The final root cause of PCOS is inflammation.
All women with PCOS have some degree of chronic inflammation, but in Inflammatory PCOS, this is the primary cause of your symptoms.
For this type of PCOS to be your primary root cause, you should have ruled out Insulin Resistance, Adrenal, and Post-Pill PCOS.
This type of PCOS often overlaps with Insulin-Resistant PCOS because long-term insulin resistance causes inflammation and inflammation worsens insulin resistance.
If you feel you fit the Insulin-Resistant PCOS picture covered earlier in this section as well as the signs of inflammation here, start by working on insulin before moving on to inflammation.
There are many factors that contribute to increased inflammation levels in your body.
Autoimmune diseases, which involve the over-activation of your immune system, are a common contributor to Inflammatory PCOS.
In these conditions, your immune system becomes disoriented.
Instead of fighting foreign invaders it starts attacking your own tissues – creating high levels of inflammation.
Hashimoto’s thyroiditis is the most common autoimmune condition I see alongside PCOS in my clients, and research shows that it is much more prevalent in women with PCOS.
Hashimoto’s causes your body to attack your thyroid gland, creating damage that prevents your body from producing enough thyroid hormones, leading to weight gain, fertility problems, and fatigue.
There are more than 80 other autoimmune conditions, which vary in symptoms based on the body system they affect.
All autoimmune conditions cause inflammation and tissue damage, which can contribute to the symptoms of PCOS by increasing testosterone production.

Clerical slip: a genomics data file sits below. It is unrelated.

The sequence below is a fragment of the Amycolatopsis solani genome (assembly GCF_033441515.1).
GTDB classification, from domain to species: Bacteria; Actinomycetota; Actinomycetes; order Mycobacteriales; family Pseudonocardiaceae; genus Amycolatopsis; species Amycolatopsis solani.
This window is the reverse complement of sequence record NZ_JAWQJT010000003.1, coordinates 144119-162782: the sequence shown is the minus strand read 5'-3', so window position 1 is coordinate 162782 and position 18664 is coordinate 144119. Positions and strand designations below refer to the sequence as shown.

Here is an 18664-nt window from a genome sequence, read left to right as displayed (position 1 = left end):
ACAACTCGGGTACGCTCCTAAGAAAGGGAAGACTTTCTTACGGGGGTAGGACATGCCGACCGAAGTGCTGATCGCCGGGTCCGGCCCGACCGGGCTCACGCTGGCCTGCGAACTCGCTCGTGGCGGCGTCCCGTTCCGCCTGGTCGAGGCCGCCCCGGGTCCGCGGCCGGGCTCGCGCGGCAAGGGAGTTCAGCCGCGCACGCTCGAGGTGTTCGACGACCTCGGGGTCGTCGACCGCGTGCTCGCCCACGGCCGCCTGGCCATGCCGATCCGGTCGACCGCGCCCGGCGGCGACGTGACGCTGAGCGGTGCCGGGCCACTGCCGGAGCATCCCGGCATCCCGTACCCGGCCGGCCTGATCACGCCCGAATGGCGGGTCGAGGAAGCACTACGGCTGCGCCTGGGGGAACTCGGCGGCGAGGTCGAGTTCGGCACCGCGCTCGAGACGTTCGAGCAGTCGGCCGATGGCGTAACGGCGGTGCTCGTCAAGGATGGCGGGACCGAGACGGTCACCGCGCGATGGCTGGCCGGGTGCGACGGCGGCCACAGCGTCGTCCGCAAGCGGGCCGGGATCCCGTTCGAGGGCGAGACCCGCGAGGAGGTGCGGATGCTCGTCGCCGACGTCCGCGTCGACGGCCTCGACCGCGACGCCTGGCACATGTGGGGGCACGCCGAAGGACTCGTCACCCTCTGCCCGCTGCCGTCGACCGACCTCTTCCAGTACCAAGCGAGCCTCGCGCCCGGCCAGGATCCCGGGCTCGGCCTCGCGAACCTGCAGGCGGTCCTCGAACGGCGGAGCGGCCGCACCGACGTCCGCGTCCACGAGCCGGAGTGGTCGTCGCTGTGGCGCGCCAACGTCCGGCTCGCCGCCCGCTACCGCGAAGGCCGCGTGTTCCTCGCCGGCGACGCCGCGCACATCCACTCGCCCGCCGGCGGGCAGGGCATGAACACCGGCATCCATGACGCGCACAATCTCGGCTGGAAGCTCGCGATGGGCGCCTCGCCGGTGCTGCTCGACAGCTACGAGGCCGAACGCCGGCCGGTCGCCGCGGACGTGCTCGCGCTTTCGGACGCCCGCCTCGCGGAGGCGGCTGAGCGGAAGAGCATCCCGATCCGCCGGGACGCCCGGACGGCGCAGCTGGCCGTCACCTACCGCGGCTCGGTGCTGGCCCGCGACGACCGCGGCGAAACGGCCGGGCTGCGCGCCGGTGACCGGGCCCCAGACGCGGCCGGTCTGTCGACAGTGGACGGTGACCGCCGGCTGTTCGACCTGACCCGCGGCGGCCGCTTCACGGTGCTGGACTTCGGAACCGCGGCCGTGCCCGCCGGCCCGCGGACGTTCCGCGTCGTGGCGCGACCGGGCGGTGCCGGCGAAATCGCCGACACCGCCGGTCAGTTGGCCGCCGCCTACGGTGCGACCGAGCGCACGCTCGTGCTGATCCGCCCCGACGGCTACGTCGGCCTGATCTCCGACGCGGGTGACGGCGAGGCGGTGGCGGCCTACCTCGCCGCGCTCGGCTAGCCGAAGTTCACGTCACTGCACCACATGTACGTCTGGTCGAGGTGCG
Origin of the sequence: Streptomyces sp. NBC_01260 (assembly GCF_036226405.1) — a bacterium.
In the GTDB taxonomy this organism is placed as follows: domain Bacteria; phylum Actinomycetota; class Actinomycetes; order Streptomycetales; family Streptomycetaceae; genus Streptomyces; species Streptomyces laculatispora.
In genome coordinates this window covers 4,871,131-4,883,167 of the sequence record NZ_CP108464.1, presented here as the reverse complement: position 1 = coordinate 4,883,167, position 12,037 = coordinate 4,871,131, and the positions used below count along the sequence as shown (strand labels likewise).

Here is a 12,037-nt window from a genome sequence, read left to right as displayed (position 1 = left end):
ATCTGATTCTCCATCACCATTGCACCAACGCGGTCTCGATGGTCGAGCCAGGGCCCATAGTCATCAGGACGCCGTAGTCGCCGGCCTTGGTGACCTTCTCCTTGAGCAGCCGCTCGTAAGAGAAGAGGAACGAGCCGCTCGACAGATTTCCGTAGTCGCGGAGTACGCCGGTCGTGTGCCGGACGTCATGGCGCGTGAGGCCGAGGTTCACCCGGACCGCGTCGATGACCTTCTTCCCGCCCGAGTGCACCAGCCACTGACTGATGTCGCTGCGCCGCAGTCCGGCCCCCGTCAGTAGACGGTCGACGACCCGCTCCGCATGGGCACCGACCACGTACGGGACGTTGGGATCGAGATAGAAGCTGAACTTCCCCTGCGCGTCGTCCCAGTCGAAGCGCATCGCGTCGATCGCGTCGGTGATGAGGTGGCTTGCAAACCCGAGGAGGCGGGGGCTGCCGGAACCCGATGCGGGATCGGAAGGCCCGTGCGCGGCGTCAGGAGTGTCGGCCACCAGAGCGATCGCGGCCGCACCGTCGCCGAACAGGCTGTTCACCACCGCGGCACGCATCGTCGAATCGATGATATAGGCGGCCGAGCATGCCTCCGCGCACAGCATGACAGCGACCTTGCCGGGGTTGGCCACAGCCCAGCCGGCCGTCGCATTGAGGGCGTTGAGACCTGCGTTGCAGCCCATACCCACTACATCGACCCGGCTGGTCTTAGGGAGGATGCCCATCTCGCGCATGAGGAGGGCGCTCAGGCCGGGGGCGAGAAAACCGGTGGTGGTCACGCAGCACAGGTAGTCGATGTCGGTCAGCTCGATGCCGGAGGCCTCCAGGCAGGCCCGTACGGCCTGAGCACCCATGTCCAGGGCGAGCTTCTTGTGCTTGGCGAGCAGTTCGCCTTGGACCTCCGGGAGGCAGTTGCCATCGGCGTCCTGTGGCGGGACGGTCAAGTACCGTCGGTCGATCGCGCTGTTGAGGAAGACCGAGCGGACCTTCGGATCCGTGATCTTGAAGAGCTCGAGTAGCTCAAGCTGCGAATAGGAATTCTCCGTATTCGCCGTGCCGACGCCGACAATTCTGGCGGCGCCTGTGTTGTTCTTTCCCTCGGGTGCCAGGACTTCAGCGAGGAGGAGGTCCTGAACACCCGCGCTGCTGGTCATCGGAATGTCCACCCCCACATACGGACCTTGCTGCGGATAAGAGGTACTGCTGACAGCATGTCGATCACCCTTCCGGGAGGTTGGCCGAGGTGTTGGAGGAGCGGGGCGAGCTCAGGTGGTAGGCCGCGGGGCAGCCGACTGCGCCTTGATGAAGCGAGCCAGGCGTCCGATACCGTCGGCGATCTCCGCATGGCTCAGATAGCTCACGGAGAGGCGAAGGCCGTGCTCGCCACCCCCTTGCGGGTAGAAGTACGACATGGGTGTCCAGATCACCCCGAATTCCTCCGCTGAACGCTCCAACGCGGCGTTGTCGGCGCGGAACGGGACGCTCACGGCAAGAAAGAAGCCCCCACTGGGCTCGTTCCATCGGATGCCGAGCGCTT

Some of the other autoimmune conditions commonly occurring alongside PCOS include celiac disease, Psoriasis, and arthritis.
Chronic skin conditions like eczema and hives also contribute to higher levels of inflammation through immune system activation.
Gastrointestinal disorders are another key contributor to body-wide inflammation.
Conditions like irritable bowel syndrome (IBS) and small intestinal bacterial overgrowth (SIBO) cause a weakening of the lining of your digestive system, allowing particles of food to escape into your bloodstream.
These particles float around in your blood where they shouldn’t be, triggering your immune system to activate and start attacking them.
This is a common cause of food sensitivities and increased inflammation.
If this is you, you might find that the list of foods you can’t tolerate is growing by the day, or that you are often bloated or have alternating bowel patterns.
Parasites, imbalances in gut bacteria, fungi overgrowth, and nutritional deficiencies are also contributing factors to increased inflammation.
Finally, a relatively common but overlooked cause of inflammation I have observed in women with PCOS is excess iron.
Women of menstruating age are frequently low in iron due to monthly blood loss, so iron excess is not commonly examined.
In PCOS, however, long gaps between bleeds are a common feature.
This means that if you have a genetic tendency toward higher iron levels, plus you aren’t getting a regular period, you may be dealing with high iron levels.
Iron is an important nutrient for energy and oxygen levels in the body, but in excess causes increased inflammation in the body.
There are many causes of inflammation in Inflammatory PCOS, so asking your doctor to complete a range of tests to assess both your body-wide inflammation levels plus potential contributors to the inflammation is the best way to confirm this PCOS root cause.
This way you’ll be able to identify the most important areas to focus on to reduce inflammation (e.g., thyroid versus gut health).
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If you have a direct family member with thyroid disease, particularly if they are female (e.g., your mother or sister), there is at least a 43% chance that you will go on to develop thyroid problems yourself.
If you relate to the symptoms above or have a family history, visit your doctor for a checkup.
Hypothyroidism is diagnosed via a blood test.
Your doctor might have told you your thyroid is normal based on your Thyroid Stimulating Hormone (TSH) results, however research shows that this test alone is not accurate enough to diagnose the early stages of hypothyroidism.